Now that most of the MBA application questions are out, I thought it might be timely to go back to basics for a little Q&A about the admissions process. This was just published in on a website called Varsity Tutors under the Ask an MBA Expert banner, and wanted to share it here on the blog
VT: How much time should be set aside to adequately prepare for and complete the application for an MBA program?
Betsy: Applicants should start as early as possible to wrap their brains around the fact that they are competing for a spot at a top business school. There’s a lot to do! You have to study months for the GMAT, spend time and energy figuring out which programs appeal most, travel to see campuses, cold-call alumni, and corral at least two, maybe three people senior to you to write thoughtful, specific recommendations about your excellence.
To add to the indignity of it all, you have to write a set of personal, soul-wrenching essays that inspire admissions directors to pick you over the other potential Nobel Prize winners vying for your spot. It’s a head trip.
Having said this, I just learned today about a student who got into MIT Sloan off the waiting list who literally threw an application together in a few weeks. Stranger things have happened, but I don’t recommend her high-risk strategy.
VT: What would you say is the single most important thing to focus on for this kind of application?
Betsy: Take the process seriously. But don’t take yourself too seriously.
VT: What do MBA admissions officers look for most in the essay questions?
Betsy: MBA schools look for authenticity. That means being yourself. Not the person you think the committee wants to read about – that person is nowhere near as interesting as the real you. Admissions officers want to read about your successes and foibles. They want you to present your case with maturity, humility, and humanity.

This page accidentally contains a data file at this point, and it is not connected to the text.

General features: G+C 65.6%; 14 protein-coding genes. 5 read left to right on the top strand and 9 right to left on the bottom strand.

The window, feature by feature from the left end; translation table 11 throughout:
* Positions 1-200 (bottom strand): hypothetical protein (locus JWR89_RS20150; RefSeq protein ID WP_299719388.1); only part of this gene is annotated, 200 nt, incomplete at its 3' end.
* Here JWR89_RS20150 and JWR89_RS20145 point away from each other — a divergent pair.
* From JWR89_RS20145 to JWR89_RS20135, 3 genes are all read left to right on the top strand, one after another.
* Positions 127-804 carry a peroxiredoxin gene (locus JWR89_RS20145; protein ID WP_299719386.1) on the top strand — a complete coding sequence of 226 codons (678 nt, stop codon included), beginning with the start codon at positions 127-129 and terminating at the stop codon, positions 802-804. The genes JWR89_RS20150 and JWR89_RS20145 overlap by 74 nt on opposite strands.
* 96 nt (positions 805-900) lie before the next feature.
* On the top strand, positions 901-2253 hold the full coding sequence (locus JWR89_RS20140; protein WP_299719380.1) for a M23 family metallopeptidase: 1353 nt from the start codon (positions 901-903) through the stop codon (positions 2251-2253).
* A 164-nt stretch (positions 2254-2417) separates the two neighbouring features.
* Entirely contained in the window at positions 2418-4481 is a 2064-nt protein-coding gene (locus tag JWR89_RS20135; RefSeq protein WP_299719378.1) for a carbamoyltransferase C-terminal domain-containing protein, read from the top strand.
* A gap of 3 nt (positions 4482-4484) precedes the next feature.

Admissions officers act as proxies for your future classmates. Those classmates want to sit next to, or work on a learning team with, someone who can really contribute to the party. They want people who know how to pull their own weight, compete on a very big stage, and make a difference in the world. And also people who are talented, fun and funny.
You may be thinking, oh, I am just another cookie-cutter engineer/investment analyst/consultant/IT specialist. But you aren’t. You are you, the real you. The more authentic “you” that shows in your application, the better your chances.
VT: What are the biggest mistakes one can make on this application?
Betsy: The biggest single mistake is to bore the reader to death through platitudes and unsubstantiated claims. If an application sounds like it was downloaded from a collection of “Essays that Succeeded,” it’s all over.
VT: Is there anything that automatically disqualifies an applicant from being considered for an MBA program (i.e. low GPA, lack of particular work experience, etc.)?
Betsy: Like in tennis, you have to get the ball over the net. Almost every business school publishes a “class profile” which gives a range of stats about grades, test scores, years of work experience, and more. Students should fall within that range—which is a bit of a dotted line—it’s not hard and fast, depending on your profile. Still, I do hear about people thinking they can get in on guts alone, and that’s a bit delusional.
VT: What kind of work experiences should be highlighted in the MBA application?
Betsy: You don’t have that much room in applications these days, so you should highlight work experiences that demonstrate your emotional intelligence, such as teamwork or ability to influence a group. Other emotional IQ characteristics might include flexibility, resiliency, and empathy.
VT: What advice do you have regarding GMAT prep?
Betsy: Invest the time and money to take a course or get a tutor who works for your learning style.
VT: Is it absolutely necessary to have work experience prior to starting an MBA degree?
VT: What are the characteristics of a great MBA program?
Betsy: Almost every top business school offers the following great characteristics: incredibly smart, talented, international students and faculty, a great alumni network, good job placement, and wonderful facilities.
The more important question is, what is great for you? You might want to live on a rural campus and I might want to live in the heart of a big city. You might want to work in London after graduation and I might want to work in Silicon Valley… You might have gone to a small undergraduate school and want a big university environment for graduate school and I might want the opposite. There are so many variables! The important thing is to figure out what is important to you, not your parents, boyfriend/girlfriend, second-grade teacher, Mark Zuckerberg, or some guy who publishes ranking statistics. It’s about knowing yourself and what works for you. Otherwise, why spend the $150,000?